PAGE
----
DiaoYu/Senkaku Islands timeline

  • 1534 year by which Taiwan and China both claim the islands were Chinese territory
  • 1895 Japan annexes islands during first Sino-Japanese War (Treaty of Shimonoseki)
  • 1900 Japanese entrepreneur Koga Tatsushiro buys the islands
  • 1945 US occupies islands after Japanese surrender; China and Taiwan have since contended the islands should have been returned to China, according to their reading of the Potsdam Declaration. Both Taiwan and China agree the islands are Taiwanese territory.
  • 1969 potential undersea oil and gas reserves identified near islands
  • 1970s Tatsushiro descendents sell four islets to Kurihara family
  • 1972 US returns islands to Japanese control. Taiwan and China officially declare ownership of islands
  • 2002-2012 Japan pays Kurihara family about 25 million yen/year to rent three of the islands
  • 2010 Ishigaki, Okinawa, which administers islands, declares Jan. 14 as Pioneering Day to comemmorate the 1895 annexation. China condemns action.
  • 4 July 2010 Chinese fishing boat collides with Japanese coast guard vessel. Crew and captain are held in custody. They are released several days later without charge. Chinese authorities protest detainment. Chinese people take to streets and ‘Net to protest.
  • 4 July 2012 activists on board a Taiwanese fishing boat, escorted by Taiwanese coast guard, plant a mainland Chinese flag on the largest island. Japanese coast guard tries to board fishing vessels, but the Taiwanese coast guard drives them off.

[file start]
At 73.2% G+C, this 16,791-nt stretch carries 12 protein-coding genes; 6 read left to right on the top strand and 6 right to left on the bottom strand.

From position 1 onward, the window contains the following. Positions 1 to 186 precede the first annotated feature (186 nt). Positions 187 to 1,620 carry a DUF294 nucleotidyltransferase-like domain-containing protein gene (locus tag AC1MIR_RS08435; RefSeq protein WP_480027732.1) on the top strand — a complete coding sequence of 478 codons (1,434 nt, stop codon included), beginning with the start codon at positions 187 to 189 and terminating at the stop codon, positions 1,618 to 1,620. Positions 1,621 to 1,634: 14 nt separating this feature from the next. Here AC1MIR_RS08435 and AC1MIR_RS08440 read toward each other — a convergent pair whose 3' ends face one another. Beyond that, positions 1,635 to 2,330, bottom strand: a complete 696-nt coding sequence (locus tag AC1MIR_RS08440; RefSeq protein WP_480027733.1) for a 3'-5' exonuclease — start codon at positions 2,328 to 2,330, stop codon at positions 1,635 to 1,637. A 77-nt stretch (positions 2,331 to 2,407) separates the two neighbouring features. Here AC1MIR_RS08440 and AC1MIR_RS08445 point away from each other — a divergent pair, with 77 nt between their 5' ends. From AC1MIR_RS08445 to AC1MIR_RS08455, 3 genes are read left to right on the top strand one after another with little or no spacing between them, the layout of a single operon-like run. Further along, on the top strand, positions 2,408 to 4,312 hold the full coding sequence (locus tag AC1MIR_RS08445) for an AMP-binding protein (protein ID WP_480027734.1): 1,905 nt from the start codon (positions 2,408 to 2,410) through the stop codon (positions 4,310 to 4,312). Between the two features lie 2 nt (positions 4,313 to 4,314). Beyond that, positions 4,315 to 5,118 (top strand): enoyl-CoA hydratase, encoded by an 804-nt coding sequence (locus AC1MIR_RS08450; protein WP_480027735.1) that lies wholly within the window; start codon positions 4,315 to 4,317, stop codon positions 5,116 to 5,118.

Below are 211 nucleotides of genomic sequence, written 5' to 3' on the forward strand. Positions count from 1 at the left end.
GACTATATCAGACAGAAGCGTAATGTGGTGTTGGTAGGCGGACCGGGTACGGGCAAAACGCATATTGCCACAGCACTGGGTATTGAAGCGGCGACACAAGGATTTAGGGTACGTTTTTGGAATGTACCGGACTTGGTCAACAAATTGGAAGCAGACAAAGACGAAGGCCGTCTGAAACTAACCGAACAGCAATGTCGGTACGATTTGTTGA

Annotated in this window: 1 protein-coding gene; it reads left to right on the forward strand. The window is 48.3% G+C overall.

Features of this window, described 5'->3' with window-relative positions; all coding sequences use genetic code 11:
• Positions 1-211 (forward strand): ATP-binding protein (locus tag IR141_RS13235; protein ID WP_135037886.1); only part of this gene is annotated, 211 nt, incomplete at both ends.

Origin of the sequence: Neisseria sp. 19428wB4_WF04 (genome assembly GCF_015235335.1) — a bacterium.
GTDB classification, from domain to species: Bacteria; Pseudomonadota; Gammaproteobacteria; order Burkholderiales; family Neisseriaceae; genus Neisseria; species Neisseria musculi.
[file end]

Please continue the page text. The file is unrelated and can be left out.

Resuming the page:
• 15 August 2012 5 of 14 activists from Hong Kong land on the largest island, planting both Chinese national flags. They are arrested by Japanese authorities for violating immigration laws. All 14 are deported to HK without charges being filed. Shortly thereafter a large group of Japanese sail to the islands to hold a memorial service for Japanese who died during WWII. Ten swim ashore and plant Japanese flags on the largest island, setting angry street protests in China. Protesters overturn Japanese-made cars and smash windows of Japanese-themed businesses.
  • 11 Sept 2012 Japan pays Kuriharas 2.05 billion yen for the three of the five largest islands, Minamikojima (Nan Xiaodao 南小岛), Kitakojima (Bei Xiaodao 北小岛), and Uotsuri (Diaoyu Dao 钓鱼岛). Chinese foreign ministry gets pissed in a strongly worded communiqué. China sends patrol ships out to islands. Street protests ensue all over China.

protest sign in dining hallUPDATE: This sign was in one of the university dining halls. The short translation is: “Japan, get out!” And from my window I can hear some kind of rally going on in the public square outside campus.

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* China and Vietnam have been at odds over Vietnam claiming the Spratly Islands as territory. China and the Philippines are also disputing sovereignty over the Scarborough Shoal. Both are prime fishing areas, and may also be near undersea gas and oil reserves.